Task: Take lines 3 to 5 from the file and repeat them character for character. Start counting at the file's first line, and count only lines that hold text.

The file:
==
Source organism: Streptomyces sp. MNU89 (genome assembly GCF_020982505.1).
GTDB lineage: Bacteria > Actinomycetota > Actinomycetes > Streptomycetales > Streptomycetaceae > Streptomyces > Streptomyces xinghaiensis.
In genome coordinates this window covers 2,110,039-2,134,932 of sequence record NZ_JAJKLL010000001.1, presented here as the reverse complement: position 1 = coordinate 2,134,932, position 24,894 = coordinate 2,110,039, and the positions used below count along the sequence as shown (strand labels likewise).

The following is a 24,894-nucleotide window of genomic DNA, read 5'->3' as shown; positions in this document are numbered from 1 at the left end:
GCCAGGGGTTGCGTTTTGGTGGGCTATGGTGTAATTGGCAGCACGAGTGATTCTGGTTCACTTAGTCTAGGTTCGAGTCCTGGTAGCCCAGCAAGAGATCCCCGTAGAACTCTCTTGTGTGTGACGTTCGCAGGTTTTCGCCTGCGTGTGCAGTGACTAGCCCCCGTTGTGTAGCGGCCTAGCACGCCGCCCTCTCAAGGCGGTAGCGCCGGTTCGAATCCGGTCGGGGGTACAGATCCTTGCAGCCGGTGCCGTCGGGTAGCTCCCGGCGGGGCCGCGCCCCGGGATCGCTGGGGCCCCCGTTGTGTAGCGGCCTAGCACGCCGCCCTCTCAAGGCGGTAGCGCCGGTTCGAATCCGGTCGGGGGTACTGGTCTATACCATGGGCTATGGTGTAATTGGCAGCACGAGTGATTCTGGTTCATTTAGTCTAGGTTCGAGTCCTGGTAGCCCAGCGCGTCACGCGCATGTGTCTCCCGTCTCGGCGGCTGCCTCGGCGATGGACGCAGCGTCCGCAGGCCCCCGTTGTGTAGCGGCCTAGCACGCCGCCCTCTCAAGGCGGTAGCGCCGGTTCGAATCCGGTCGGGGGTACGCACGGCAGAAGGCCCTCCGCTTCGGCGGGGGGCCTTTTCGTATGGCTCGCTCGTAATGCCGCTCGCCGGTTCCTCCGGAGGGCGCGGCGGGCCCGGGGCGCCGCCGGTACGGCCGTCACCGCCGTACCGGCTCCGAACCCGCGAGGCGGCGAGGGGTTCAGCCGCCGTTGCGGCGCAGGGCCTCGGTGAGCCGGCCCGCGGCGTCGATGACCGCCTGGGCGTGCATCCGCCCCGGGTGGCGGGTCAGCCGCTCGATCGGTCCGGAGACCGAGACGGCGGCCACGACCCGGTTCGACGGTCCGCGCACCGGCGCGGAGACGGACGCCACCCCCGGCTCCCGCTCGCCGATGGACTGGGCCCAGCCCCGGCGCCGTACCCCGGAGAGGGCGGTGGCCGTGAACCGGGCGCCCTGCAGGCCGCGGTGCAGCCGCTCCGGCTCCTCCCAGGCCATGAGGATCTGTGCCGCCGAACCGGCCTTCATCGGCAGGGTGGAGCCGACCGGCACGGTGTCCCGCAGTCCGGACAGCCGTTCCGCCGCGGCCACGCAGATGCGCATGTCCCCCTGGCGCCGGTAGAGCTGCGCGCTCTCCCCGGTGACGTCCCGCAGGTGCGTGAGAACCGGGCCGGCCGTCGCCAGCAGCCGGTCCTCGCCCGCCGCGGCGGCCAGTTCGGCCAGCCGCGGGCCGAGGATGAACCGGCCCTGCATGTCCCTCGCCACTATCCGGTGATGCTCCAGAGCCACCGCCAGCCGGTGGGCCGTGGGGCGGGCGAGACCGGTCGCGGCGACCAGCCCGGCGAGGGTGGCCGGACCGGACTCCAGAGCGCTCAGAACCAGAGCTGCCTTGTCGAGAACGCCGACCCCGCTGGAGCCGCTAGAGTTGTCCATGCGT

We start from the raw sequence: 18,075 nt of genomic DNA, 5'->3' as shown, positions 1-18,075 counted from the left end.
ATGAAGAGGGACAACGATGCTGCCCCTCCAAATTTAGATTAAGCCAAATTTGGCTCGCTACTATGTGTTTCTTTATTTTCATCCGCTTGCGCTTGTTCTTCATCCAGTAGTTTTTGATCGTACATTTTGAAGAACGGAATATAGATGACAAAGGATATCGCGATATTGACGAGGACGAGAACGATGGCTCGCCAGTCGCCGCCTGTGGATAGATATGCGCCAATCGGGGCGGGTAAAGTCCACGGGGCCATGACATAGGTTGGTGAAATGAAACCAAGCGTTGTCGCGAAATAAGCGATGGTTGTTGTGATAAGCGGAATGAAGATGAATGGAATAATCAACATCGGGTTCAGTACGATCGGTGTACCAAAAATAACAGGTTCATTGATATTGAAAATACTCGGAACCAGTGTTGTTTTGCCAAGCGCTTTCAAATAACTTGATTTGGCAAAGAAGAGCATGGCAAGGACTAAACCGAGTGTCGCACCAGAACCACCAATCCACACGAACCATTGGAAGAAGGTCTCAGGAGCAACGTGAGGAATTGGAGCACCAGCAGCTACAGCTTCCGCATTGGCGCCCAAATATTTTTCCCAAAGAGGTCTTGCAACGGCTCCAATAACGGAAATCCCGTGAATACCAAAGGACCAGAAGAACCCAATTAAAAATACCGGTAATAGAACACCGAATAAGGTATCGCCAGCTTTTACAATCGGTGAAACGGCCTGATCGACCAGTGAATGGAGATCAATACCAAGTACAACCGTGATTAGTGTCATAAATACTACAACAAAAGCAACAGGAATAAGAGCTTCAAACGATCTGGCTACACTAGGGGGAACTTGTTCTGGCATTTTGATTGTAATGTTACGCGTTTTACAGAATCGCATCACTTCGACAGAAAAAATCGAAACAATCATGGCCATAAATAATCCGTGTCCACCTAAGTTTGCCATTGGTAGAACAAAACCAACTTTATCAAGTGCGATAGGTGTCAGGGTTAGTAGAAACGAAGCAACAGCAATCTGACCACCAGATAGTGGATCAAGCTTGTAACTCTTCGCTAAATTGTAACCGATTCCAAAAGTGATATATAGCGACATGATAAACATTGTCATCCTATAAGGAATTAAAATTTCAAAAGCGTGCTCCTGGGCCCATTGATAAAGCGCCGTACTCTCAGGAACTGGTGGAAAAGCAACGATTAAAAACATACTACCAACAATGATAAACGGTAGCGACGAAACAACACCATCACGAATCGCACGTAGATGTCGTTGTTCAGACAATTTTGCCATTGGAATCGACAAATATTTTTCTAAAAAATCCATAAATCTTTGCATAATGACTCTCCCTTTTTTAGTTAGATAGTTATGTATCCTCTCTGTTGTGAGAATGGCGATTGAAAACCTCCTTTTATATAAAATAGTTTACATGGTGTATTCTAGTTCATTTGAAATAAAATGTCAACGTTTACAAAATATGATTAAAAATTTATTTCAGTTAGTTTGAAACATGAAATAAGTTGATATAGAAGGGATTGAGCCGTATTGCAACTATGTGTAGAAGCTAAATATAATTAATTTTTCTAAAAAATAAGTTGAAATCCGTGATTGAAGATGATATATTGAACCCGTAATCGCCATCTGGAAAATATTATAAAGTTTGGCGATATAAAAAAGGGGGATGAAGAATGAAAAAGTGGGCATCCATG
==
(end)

In genome coordinates this window covers 2,110,039-2,134,932 of sequence record NZ_JAJKLL010000001.1, presented here as the reverse complement: position 1 = coordinate 2,134,932, position 24,894 = coordinate 2,110,039, and the positions used below count along the sequence as shown (strand labels likewise).

The following is a 24,894-nucleotide window of genomic DNA, read 5'->3' as shown; positions in this document are numbered from 1 at the left end:
GCCAGGGGTTGCGTTTTGGTGGGCTATGGTGTAATTGGCAGCACGAGTGATTCTGGTTCACTTAGTCTAGGTTCGAGTCCTGGTAGCCCAGCAAGAGATCCCCGTAGAACTCTCTTGTGTGTGACGTTCGCAGGTTTTCGCCTGCGTGTGCAGTGACTAGCCCCCGTTGTGTAGCGGCCTAGCACGCCGCCCTCTCAAGGCGGTAGCGCCGGTTCGAATCCGGTCGGGGGTACAGATCCTTGCAGCCGGTGCCGTCGGGTAGCTCCCGGCGGGGCCGCGCCCCGGGATCGCTGGGGCCCCCGTTGTGTAGCGGCCTAGCACGCCGCCCTCTCAAGGCGGTAGCGCCGGTTCGAATCCGGTCGGGGGTACTGGTCTATACCATGGGCTATGGTGTAATTGGCAGCACGAGTGATTCTGGTTCATTTAGTCTAGGTTCGAGTCCTGGTAGCCCAGCGCGTCACGCGCATGTGTCTCCCGTCTCGGCGGCTGCCTCGGCGATGGACGCAGCGTCCGCAGGCCCCCGTTGTGTAGCGGCCTAGCACGCCGCCCTCTCAAGGCGGTAGCGCCGGTTCGAATCCGGTCGGGGGTACGCACGGCAGAAGGCCCTCCGCTTCGGCGGGGGGCCTTTTCGTATGGCTCGCTCGTAATGCCGCTCGCCGGTTCCTCCGGAGGGCGCGGCGGGCCCGGGGCGCCGCCGGTACGGCCGTCACCGCCGTACCGGCTCCGAACCCGCGAGGCGGCGAGGGGTTCAGCCGCCGTTGCGGCGCAGGGCCTCGGTGAGCCGGCCCGCGGCGTCGATGACCGCCTGGGCGTGCATCCGCCCCGGGTGGCGGGTCAGCCGCTCGATCGGTCCGGAGACCGAGACGGCGGCCACGACCCGGTTCGACGGTCCGCGCACCGGCGCGGAGACGGACGCCACCCCCGGCTCCCGCTCGCCGATGGACTGGGCCCAGCCCCGGCGCCGTACCCCGGAGAGGGCGGTGGCCGTGAACCGGGCGCCCTGCAGGCCGCGGTGCAGCCGCTCCGGCTCCTCCCAGGCCATGAGGATCTGTGCCGCCGAACCGGCCTTCATCGGCAGGGTGGAGCCGACCGGCACGGTGTCCCGCAGTCCGGACAGCCGTTCCGCCGCGGCCACGCAGATGCGCATGTCCCCCTGGCGCCGGTAGAGCTGCGCGCTCTCCCCGGTGACGTCCCGCAGGTGCGTGAGAACCGGGCCGGCCGTCGCCAGCAGCCGGTCCTCGCCCGCCGCGGCGGCCAGTTCGGCCAGCCGCGGGCCGAGGATGAACCGGCCCTGCATGTCCCTCGCCACTATCCGGTGATGCTCCAGAGCCACCGCCAGCCGGTGGGCCGTGGGGCGGGCGAGACCGGTCGCGGCGACCAGCCCGGCGAGGGTGGCCGGACCGGACTCCAGAGCGCTCAGAACCAGAGCTGCCTTGTCGAGAACGCCGACCCCGCTGGAGCCGCTAGAGTTGTCCATGCGT